Beef trade steadies after two weeks of price uncertainty

The beef trade has shown some signs of steadying after an uncertain two weeks following the UK’s decision to leave the European Union.

Most factories have opted to maintain base steer and heifer quotes at last week’s level of 390c/kg for steers and 400c/kg for heifers.

Cow prices also remain similar to last week, as farmers are being offered 290c/kg for P grade cows and 300c/kg for O grades.

However, despite beef price remaining unchanged from last week, one procurement manager told Agriland that “the industry is seriously worried about the UK market.”

He said that fluctuations in the currency market, particularly the weaker Sterling, has hit beef processors pockets.

The weaker Sterling is after making it a disaster selling beef into the UK, it is hitting returns on Irish beef sold into Britain.

Another procurement manager added that the relatively high price of Irish beef compared to other EU markets is making it difficult to sell forequarter cuts to other EU countries.

He said that Irish cattle are currently the fourth dearest in Europe and this is making European buyers look to their own market for cheaper beef before buying Irish.

Cattle supplies

The number of cattle slaughtered at Department of Agriculture approved beef export plants are starting to creep up slowly.

During the week ending June 26, just over 31,500 beef cattle were slaughtered in Ireland, up 1,089 head or 3.6% compared to the week before.

This means that the Irish beef kill has been above 30,000 head for the past two weeks.

However, this follows a nine-week period when cattle numbers remained relatively tight, with the kill failing to pass 30,000 head.

The majority of the change occurred due to a rise in steer throughput, which jumped 16% during the week ending June 26.

Young bull and heifer throughput also increased by 109 head and 99 head respectively, figures from the Department show.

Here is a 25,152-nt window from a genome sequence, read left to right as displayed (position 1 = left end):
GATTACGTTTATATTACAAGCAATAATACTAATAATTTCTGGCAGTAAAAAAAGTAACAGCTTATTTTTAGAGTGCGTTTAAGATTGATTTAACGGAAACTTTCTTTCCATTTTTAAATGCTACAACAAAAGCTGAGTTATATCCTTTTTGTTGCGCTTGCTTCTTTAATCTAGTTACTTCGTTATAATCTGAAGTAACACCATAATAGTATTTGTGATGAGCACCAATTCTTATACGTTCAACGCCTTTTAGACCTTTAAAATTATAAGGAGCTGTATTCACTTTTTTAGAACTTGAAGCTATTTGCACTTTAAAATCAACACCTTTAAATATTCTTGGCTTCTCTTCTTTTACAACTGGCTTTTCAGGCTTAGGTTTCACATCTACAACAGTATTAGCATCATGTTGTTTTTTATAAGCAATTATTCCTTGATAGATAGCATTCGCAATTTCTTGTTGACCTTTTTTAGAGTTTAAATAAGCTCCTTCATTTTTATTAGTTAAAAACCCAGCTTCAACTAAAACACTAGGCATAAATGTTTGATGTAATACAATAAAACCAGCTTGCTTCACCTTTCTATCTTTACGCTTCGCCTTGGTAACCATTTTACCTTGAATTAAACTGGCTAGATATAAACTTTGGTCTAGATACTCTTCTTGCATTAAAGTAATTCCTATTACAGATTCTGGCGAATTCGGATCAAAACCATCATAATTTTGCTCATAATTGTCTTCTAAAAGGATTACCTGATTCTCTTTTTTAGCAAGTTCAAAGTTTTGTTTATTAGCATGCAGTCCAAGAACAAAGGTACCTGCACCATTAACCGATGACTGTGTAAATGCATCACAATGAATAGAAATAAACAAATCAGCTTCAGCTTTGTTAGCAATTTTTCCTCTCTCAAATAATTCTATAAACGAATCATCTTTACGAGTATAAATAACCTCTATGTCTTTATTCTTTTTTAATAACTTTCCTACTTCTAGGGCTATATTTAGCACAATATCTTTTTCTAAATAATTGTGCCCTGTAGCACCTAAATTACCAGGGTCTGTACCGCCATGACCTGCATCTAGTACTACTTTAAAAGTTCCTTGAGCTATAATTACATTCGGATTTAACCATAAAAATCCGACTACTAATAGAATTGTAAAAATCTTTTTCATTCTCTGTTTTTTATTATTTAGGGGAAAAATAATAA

However, official figures also show that there has been a fall in cull cow and aged bull throughput, which declined by 19% and 5% respectively during the week ending June 26.

Week-on-week beef kill changes:
  • Young bull: +109 head (+2.4%)
  • Bull: -117 head (-19%)
  • Steer: +1,418 head (+16%)
  • Cow: -422 head (-5%)
  • Heifer: +99 head (+1.3%)
  • Total: +1089 head (+3.6%)

Main markets

According to Bord Bia, there was some positive movement in the British cattle trade last week on the back of tighter supplies.

In Euro terms, the British steer price is now equivalent to around €4.24/kg, while the latest Northern Irish R3 steer price equates to €4.20/kg (excluding VAT).

Since the results of the Brexit referendum, Bord Bia says there has been some increase in uncertainty and this has resulted in exchange rate volatility.

Last week, the euro/Sterling exchange rate fluctuated from 77p to 83p Sterling and the weaker Sterling has made UK exports more competitive in the Eurozone.

However, despite the price increase in Britain, the French beef market continues to remain unchanged Bord Bia reports, as difficulty still remains with getting imported product onto retail shelves.

Like France, Bord Bia also says there has been little change in the Italian beef market, but the prices paid to farmers have increased, with the R3 young bull price up by 6c/kg averaging €3.83/kg.